The most-visited museum in the world is shipping away a third of its collection.
As Elaine Sciolino reports for the New York Times, the Musée de Louvre in Paris has spent the past 16 months transporting more than 100,000 of its 620,000 artifacts to a conservation center in the northern French commune of Liévin. Ultimately, the custom-made space, which opened in October 2019 after six years of planning, will serve as a safe haven for some 250,000 artworks previously threatened by flooding, according to a statement.
Home to such famous artworks as the Mona Lisa and Winged Victory of Samothrace, the Louvre sits on the right bank of the Seine—a precarious position given the river’s frequent flooding. In 2016, when heavy rainfall brought the Seine to its highest levels since 1982, the museum undertook a “round-the-clock, emergency operation” to move its cultural treasures from underground storage to safety, notes the Times.
A study conducted soon after the flooding found that climate change had increased the likelihood of Paris’ heavy rainfall almost twofold. The disaster forced the Louvre to close for four days and prompted staff to leave many items packed for rapid future evacuation, writes Ryan Waddoups for Surface magazine.
Though the museum has had a flood risk prevention plan in place since 2002, the protocol does not allocate enough evacuation time to save all of the Louvre’s vulnerable holdings.
“The reality is that our museum is in a flood zone,” Louvre director Jean-Luc Martinez tells the Times. “You can’t just pick up and move marble sculptures around.”
Constructed at a cost of $73 million, the Louvre Conservation Center is designed to be the museum’s lifeline, housing hundreds of thousands of artifacts previously stored at more than 60 locations in and outside of Paris. Per the Louvre’s website, the 2.4-acre site includes six storage areas, a photography studio, workshop rooms and even a rooftop garden. Each of the concrete-walled storage vaults focuses on preserving a different type of object, from paintings to sculptures and metalworks.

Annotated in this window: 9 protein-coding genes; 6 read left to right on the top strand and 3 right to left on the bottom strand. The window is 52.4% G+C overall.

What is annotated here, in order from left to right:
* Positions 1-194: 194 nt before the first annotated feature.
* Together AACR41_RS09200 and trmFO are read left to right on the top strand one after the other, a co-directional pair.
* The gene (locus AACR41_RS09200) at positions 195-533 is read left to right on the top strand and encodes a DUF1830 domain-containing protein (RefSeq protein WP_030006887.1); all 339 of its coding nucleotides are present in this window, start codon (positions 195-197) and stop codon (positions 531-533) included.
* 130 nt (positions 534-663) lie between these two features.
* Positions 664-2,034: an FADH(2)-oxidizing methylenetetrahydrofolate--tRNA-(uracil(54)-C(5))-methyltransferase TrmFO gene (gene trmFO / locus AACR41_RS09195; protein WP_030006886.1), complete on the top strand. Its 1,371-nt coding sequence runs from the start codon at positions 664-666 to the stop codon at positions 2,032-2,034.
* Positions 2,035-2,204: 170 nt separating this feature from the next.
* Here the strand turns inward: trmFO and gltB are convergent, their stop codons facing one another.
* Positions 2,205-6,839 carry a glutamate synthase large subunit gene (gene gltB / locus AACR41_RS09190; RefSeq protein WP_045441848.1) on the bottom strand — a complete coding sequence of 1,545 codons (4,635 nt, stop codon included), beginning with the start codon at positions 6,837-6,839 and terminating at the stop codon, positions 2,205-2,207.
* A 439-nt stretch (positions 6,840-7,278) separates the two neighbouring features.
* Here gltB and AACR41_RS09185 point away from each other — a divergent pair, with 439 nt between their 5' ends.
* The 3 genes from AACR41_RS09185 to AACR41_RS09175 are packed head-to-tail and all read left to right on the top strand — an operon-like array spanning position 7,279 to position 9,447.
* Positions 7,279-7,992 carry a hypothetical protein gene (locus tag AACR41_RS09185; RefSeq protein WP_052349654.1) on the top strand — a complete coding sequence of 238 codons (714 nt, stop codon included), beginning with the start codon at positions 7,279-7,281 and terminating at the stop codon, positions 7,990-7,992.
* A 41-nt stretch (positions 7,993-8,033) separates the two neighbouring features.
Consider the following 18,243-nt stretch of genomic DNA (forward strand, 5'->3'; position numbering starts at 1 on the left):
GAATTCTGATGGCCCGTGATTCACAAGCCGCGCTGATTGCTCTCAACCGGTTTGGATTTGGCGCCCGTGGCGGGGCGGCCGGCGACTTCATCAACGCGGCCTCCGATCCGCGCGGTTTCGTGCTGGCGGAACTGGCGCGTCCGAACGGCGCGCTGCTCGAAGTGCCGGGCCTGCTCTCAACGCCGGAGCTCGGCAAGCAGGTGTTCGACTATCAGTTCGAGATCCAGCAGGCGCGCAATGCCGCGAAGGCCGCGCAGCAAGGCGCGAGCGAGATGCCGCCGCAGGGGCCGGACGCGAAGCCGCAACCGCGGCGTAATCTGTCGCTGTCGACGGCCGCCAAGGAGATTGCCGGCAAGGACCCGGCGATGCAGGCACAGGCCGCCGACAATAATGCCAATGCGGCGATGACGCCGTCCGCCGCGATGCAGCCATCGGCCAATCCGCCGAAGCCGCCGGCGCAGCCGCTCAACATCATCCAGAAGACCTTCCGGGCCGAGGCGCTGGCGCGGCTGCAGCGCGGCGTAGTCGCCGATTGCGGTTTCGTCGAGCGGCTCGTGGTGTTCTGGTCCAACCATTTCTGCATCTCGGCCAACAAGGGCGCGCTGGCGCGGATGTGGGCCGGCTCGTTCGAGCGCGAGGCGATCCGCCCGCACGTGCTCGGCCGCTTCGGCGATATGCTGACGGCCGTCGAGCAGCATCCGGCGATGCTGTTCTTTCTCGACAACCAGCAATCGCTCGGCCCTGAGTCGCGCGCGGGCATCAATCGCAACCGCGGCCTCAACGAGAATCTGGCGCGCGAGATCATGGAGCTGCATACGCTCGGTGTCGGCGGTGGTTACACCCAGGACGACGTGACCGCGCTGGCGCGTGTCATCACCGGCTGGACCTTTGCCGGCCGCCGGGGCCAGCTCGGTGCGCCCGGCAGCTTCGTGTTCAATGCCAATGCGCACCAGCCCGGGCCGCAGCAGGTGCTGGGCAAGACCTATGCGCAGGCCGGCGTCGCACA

“The building is sited on well-draining subsoil; chalky sand over a layer of chalk bedrock,” John McElgunn of Rogers Stirk Harbour + Partners, the firm that designed the facility, tells Architectural Digest’s Nadja Sayej. “Everything is sized to deal with rainfall well in excess of the current historical records and future rainfall projections for the area.”
Additional protective features include a double-waterproofed roof with special leak detection technology, green lights that capture harmful bugs such as the common furniture beetle, and security systems programmed to shield artifacts from fire and terrorist attacks.
Just 70,000 or so of the Louvre’s 620,000 artifacts are on view at any given time, with 35,000 displayed at the Paris museum and the rest loaned to smaller regional museums across France, according to the Times. Though the majority of objects not on view will be moved to the conservation center, another 250,000 light-sensitive drawings, prints and manuscripts will remain at the Louvre, where they’ll be stored on a high floor to mitigate flood risk.
The center serves as more than just a storage space: As Surface notes, the facility is poised to become one of Europe’s biggest art research centers, attracting museum experts, academics and conservators alike.
“We are able to do deep research here, away from the hustle and bustle of Paris—and away from the worry of flooding,” Isabelle Hasselin, a senior curator at the Louvre, tells the Times. “What a relief.”